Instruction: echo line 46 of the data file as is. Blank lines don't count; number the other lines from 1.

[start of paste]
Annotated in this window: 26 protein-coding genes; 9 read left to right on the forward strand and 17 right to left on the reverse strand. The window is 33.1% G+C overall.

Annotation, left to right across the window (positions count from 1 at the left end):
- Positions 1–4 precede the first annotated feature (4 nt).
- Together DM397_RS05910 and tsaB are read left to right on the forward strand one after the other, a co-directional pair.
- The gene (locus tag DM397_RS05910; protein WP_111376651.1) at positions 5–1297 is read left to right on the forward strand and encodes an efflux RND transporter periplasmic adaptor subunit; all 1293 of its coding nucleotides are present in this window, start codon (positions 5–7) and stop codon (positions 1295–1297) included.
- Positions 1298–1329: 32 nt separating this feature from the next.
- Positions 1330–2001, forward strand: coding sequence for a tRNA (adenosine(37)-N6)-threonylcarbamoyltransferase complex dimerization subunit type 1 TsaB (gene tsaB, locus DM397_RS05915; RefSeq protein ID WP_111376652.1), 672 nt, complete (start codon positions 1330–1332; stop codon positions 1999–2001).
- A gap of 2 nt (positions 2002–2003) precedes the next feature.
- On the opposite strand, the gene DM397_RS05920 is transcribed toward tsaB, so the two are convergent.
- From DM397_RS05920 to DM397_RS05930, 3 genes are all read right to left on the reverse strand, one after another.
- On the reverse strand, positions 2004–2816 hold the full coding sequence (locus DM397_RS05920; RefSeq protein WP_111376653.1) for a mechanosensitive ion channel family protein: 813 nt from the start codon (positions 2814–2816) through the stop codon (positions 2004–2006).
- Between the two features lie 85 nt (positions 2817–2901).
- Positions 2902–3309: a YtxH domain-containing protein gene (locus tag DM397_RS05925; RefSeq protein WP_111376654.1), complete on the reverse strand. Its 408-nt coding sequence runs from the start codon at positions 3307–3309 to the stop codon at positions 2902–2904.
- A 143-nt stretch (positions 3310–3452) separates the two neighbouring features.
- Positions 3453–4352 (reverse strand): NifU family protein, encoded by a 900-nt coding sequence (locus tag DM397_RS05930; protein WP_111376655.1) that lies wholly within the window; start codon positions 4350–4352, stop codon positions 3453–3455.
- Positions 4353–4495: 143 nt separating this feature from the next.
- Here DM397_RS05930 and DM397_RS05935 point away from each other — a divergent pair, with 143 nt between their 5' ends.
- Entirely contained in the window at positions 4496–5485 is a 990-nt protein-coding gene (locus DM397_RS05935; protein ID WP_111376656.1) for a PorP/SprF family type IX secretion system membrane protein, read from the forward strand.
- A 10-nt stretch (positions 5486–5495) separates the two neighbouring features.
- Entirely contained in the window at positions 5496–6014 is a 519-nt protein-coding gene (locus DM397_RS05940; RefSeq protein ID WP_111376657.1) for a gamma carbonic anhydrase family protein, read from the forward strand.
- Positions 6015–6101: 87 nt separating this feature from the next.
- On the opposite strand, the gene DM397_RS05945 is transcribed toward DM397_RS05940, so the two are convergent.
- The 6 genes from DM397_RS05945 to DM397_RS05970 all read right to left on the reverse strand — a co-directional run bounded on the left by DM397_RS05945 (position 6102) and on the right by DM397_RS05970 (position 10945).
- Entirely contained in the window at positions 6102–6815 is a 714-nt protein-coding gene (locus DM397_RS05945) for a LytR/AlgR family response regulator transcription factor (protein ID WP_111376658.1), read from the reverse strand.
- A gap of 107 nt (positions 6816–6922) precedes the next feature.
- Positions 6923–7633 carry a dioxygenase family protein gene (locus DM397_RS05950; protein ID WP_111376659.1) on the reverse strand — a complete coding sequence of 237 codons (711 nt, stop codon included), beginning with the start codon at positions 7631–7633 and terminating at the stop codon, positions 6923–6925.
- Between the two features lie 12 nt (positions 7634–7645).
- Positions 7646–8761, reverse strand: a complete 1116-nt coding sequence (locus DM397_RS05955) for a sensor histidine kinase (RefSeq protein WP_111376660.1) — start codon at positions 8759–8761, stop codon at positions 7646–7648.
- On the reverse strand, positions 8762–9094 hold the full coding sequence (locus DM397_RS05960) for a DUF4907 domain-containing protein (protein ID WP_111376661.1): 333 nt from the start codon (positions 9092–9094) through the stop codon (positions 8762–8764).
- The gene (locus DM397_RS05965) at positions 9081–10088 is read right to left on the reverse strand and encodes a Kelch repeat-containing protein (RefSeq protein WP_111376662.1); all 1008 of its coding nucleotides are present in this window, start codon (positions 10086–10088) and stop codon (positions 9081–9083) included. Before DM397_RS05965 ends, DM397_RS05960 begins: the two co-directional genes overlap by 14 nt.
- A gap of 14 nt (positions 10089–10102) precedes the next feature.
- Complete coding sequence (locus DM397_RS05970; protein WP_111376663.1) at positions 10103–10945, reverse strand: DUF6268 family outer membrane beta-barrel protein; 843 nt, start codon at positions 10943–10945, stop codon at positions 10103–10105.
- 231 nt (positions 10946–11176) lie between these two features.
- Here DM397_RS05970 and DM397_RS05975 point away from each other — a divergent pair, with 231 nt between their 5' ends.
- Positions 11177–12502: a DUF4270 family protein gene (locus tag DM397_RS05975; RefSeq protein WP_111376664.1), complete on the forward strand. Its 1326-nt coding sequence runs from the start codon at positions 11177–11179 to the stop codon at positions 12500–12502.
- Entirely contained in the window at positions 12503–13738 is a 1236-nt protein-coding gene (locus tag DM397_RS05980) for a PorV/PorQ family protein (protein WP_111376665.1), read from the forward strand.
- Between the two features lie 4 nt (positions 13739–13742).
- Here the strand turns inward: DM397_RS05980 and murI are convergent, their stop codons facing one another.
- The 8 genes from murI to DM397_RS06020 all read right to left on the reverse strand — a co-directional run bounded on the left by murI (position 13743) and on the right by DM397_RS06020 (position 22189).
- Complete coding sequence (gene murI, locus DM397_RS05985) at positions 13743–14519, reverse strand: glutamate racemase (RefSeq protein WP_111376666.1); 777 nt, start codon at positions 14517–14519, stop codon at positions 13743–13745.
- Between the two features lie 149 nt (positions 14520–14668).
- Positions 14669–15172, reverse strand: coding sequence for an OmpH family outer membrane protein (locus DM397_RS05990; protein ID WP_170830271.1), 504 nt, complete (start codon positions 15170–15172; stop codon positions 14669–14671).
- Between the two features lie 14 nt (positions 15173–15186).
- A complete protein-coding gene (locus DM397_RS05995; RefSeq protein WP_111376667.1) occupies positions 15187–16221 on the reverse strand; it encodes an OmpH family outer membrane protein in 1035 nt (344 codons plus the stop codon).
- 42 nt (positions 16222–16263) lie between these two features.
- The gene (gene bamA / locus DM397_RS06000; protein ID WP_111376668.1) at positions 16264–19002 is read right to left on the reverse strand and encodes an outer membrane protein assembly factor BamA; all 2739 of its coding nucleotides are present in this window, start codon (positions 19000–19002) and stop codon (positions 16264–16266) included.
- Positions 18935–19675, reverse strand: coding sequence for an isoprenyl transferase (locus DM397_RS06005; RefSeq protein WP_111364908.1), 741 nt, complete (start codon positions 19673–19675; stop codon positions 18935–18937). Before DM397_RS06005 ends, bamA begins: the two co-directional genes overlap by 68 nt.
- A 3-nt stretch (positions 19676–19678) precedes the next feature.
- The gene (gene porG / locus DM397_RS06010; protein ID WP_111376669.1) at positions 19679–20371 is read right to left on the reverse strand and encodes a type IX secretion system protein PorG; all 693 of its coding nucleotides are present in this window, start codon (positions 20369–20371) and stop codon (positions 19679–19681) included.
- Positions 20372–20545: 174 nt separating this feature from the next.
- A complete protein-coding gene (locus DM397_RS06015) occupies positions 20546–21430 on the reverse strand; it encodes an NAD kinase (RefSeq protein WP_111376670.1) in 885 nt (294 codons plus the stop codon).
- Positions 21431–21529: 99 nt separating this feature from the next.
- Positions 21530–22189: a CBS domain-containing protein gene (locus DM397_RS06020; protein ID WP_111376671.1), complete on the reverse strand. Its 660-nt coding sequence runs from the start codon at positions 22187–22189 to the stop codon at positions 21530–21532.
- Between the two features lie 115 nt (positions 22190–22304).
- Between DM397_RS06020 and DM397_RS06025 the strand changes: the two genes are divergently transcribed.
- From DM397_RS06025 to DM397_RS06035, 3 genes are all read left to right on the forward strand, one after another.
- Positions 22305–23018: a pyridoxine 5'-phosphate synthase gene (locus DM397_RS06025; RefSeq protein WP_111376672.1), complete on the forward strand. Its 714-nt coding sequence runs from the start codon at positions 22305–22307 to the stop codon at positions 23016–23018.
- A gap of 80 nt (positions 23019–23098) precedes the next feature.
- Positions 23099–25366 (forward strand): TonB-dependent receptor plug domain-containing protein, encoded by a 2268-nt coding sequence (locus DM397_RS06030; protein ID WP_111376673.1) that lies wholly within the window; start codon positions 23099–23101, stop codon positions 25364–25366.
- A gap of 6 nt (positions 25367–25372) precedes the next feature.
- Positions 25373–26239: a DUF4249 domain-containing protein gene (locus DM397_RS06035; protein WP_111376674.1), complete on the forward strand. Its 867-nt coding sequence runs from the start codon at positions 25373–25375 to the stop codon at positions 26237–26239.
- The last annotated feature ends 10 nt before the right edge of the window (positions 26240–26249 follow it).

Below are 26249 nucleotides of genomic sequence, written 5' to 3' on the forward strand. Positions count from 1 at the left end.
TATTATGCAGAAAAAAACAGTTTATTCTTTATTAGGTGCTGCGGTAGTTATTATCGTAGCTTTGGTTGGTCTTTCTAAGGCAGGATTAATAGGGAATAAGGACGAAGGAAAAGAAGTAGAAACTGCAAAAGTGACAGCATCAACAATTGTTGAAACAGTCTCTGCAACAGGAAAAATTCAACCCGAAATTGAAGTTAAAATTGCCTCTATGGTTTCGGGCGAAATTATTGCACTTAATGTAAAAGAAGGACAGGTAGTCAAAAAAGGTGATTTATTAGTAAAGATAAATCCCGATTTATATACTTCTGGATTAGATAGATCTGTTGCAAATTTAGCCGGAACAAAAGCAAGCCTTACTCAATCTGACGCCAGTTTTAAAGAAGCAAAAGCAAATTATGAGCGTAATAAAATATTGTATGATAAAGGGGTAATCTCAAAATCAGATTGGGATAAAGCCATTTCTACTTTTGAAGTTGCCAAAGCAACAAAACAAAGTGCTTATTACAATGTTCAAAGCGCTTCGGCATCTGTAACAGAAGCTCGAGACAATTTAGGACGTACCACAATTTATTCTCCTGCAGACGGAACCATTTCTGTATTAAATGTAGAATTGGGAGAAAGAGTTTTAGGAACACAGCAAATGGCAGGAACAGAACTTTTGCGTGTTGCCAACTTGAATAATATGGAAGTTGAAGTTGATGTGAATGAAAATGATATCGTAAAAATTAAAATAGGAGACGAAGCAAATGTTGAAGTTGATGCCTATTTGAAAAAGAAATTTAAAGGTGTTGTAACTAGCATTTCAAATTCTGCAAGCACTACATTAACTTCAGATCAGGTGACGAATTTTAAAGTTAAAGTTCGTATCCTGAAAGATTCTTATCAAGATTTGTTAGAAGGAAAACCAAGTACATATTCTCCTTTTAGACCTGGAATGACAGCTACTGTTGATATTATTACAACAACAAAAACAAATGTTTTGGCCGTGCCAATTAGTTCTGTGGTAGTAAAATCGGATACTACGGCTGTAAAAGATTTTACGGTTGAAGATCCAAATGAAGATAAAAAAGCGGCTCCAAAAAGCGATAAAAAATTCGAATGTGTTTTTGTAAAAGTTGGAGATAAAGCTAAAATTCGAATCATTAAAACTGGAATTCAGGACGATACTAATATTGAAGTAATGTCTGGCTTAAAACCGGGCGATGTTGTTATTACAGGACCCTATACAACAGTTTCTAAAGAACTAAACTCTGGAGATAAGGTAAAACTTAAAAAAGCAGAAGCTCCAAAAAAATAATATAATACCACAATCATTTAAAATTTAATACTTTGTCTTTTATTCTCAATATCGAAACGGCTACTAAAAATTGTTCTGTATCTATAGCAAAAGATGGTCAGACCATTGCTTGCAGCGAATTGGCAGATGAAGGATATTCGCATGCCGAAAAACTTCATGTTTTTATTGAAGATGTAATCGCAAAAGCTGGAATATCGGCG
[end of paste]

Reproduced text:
- The gene (gene bamA / locus DM397_RS06000; protein ID WP_111376668.1) at positions 16264–19002 is read right to left on the reverse strand and encodes an outer membrane protein assembly factor BamA; all 2739 of its coding nucleotides are present in this window, start codon (positions 19000–19002) and stop codon (positions 16264–16266) included.